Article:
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History of Egypt, Chaldæa, Syria, Babylonia, and

The Mushku swooped down on Kummukh

*** The site of the country of Qui was determined by Schrader; it was that part of the Cilician plain which stretches from the Amanus to the mountains of the Ketis, and takes in the great town of Tarsus. F. Lenor-mant has pointed out that this country is mentioned twice in the Scriptures (1 _Kings_ x, 28 and 2 _Chron_. i. 16), in the time of Solomon. The designation of the country, transformed into the appellation of an eponymous god, is found in the name Qauisaru, "Qaui is king."

**** Khilakku, the name of which is possibly the same as the Egyptian Khalakka, is the Cilicia Trachsea of classical geographers.

^ The country of Kashku, which has been connected with Kashkisha, which takes the place of Karkisha in an Egyptian text, was still a dependency of the Hittites in the time of Tiglath-pileser. It was in the neighbourhood of the Urumu, whose capital seems to have been Urum, the Ourima of Ptolemy, near the bend of the Euphrates between Sumeisat and Birejik; it extended into the Commagene of classical times, on the borders of Melitene and the Tubal.

^^ Kummukh lay on both sides of the Euphrates and of the Upper Tigris; it became gradually restricted, until at length it was conterminous with the Commagene of classical geographers.


ancient Mitanni to the east of Carchemish, which was so active in the time of the later Amenothes, had now ceased to exist, and there was but a vague remembrance of its farmer prowess. It had foundered probably in the great cataclysm which engulfed the Hittite empire, although its name appears inscribed once more among those of the vassals of Egypt on the triumphal lists of Ramses III. Its chief tribes had probably migrated towards the regions which were afterwards described by the Greek geographers as the home of the Matieni on the Halys and in the neighbourhood of Lake Urmiah. Aramaean kingdoms, of which the greatest was that of Bit-Adini,* had succeeded them, and bordered the Euphrates on each side as far as the Chalus and Balikh respectively; the ancient Harran belonged also to them, and their frontier stretched as far as Hamath, and to that of the Patinu on the Orontes.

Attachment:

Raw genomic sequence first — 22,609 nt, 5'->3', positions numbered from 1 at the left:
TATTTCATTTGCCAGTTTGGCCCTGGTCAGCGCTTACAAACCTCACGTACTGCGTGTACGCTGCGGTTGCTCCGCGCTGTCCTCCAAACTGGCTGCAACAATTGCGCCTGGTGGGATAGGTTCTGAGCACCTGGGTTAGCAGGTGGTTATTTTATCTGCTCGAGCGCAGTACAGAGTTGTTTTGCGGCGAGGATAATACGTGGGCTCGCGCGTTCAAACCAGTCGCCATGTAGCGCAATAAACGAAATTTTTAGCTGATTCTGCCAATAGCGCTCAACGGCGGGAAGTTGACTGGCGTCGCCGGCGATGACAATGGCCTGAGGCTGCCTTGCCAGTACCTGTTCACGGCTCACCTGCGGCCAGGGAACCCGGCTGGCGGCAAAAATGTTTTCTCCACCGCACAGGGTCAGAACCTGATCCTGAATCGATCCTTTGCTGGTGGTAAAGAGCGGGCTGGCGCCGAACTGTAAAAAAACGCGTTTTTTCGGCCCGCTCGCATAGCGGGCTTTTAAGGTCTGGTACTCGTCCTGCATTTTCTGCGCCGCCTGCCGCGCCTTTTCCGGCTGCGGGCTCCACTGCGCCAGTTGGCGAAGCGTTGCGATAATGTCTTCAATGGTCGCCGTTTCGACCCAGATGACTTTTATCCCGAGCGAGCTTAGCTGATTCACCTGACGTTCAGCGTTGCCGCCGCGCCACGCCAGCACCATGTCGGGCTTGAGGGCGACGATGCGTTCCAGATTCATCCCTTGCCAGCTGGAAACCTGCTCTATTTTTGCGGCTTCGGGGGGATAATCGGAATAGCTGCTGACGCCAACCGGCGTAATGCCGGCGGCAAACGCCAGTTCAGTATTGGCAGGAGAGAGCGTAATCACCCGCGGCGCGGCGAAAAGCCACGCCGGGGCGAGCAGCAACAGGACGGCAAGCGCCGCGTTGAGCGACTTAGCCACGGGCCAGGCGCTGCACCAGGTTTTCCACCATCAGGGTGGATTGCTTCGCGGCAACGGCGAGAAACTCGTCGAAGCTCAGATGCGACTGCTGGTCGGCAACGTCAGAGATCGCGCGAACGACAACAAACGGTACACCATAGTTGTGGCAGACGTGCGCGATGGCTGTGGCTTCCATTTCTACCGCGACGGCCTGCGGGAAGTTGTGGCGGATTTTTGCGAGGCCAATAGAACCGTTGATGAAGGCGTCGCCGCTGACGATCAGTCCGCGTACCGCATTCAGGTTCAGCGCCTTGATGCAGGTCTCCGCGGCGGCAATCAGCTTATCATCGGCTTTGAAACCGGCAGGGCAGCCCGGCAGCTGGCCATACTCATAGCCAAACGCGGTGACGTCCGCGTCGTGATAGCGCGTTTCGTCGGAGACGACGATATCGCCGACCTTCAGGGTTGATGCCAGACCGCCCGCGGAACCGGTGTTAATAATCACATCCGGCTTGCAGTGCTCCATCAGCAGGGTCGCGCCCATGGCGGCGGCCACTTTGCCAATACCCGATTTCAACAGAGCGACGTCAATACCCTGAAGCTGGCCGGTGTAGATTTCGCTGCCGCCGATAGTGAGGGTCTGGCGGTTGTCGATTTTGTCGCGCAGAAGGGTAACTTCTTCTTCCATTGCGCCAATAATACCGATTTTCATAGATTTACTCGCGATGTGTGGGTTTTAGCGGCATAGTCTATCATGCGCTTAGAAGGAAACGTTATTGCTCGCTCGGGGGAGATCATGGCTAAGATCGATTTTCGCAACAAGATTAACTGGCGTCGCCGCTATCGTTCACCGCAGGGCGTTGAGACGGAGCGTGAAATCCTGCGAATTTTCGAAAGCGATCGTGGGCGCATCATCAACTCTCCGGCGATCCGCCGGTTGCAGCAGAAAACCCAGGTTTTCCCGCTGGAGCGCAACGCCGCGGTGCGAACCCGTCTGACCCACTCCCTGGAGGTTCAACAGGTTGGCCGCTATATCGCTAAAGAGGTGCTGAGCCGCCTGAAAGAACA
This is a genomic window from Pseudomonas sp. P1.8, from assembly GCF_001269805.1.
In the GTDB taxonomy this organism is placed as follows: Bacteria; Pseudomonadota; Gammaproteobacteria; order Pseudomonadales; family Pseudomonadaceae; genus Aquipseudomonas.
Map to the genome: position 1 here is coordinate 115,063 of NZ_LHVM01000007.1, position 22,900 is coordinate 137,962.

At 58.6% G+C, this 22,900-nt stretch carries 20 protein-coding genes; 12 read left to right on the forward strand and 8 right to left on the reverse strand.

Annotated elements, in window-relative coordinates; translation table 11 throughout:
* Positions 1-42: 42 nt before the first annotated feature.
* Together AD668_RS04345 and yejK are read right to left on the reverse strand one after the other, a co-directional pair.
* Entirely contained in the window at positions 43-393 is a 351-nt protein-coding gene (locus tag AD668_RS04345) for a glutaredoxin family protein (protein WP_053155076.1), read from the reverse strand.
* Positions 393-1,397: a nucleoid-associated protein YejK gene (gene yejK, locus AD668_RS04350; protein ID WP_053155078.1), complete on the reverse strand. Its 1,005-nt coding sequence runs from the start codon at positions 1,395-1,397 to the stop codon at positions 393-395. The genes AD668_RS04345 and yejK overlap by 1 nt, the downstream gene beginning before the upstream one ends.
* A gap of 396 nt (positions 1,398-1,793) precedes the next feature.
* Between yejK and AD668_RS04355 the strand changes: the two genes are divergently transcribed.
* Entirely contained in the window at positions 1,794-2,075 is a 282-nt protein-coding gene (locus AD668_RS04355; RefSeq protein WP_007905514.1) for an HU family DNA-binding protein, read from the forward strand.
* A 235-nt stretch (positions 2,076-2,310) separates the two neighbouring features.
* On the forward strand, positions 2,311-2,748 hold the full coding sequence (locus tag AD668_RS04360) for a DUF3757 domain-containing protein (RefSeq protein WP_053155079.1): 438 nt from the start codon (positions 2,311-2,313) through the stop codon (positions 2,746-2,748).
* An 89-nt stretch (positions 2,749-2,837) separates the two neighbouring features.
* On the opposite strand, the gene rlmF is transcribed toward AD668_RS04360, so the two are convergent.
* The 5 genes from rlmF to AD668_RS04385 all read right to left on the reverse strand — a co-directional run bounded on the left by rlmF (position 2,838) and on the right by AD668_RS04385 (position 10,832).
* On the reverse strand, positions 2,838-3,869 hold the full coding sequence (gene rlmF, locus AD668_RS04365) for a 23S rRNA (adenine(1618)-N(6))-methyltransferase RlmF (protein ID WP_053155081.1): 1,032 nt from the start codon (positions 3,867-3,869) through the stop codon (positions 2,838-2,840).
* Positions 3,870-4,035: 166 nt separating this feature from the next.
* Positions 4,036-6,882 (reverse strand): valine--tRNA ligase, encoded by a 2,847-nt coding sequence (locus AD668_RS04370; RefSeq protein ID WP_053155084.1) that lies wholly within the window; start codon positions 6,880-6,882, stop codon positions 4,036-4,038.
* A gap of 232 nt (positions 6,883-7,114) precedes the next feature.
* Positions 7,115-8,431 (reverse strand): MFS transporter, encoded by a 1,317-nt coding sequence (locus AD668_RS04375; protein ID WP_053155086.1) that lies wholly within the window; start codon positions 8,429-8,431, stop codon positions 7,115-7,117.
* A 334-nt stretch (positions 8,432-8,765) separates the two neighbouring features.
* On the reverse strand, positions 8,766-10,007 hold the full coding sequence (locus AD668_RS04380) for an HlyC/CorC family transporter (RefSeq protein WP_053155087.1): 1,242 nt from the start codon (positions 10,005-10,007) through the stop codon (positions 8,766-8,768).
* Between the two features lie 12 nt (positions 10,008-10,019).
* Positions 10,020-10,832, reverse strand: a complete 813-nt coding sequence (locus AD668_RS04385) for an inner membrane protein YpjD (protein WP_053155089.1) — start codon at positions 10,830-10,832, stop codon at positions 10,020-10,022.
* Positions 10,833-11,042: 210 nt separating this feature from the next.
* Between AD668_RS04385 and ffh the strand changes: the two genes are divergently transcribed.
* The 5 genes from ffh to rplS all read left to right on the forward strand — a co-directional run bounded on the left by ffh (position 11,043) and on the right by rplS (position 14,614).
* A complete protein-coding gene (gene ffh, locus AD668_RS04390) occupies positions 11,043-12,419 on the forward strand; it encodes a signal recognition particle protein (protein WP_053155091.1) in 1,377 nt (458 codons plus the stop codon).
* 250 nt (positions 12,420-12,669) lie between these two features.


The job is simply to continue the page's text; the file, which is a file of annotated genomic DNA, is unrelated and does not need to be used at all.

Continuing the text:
* The province of Bit-Adini was specially that part of the country which lay between the Euphrates and the Balikh, but it extended also to other Syrian provinces between the Euphrates and the Aprie.

It was, as we have seen, a complete breaking up of the old nationalities, and we have evidence also of a similar disintegration in the countries to the north of the Taurus, in the direction of the Black Sea. Of the mighty Khati with whom Thutmosis III. had come into contact, there was no apparent trace: either the tribes of which they were composed had migrated towards the south, or those who had never left their native mountains had entered into new combinations and lost even the remembrance of their name. The Milidu, Tabal (Tubal), and Mushku (Meshech) stretched behind each other from east to west on the confines of the Tokhma-Su, and still further away other cities of less importance contended for the possession of the Upper Saros and the middle region of the Halys. These peoples, at once poor and warlike, had been attracted, like the Hittites of some centuries previous, by the riches accumulated in the strongholds of Syria. Eevolutions must have been frequent in these regions, but our knowledge of them is more a matter of conjecture than of actual evidence. Towards the year 1170 B.C. the Mushku swooped down on Kummukh, and made themselves its masters; then pursuing their good fortune, they took from the Assyrians the two provinces, Alzi and Purukuzzi, which lay not far from the sources of the Tigris and the Balikh.*

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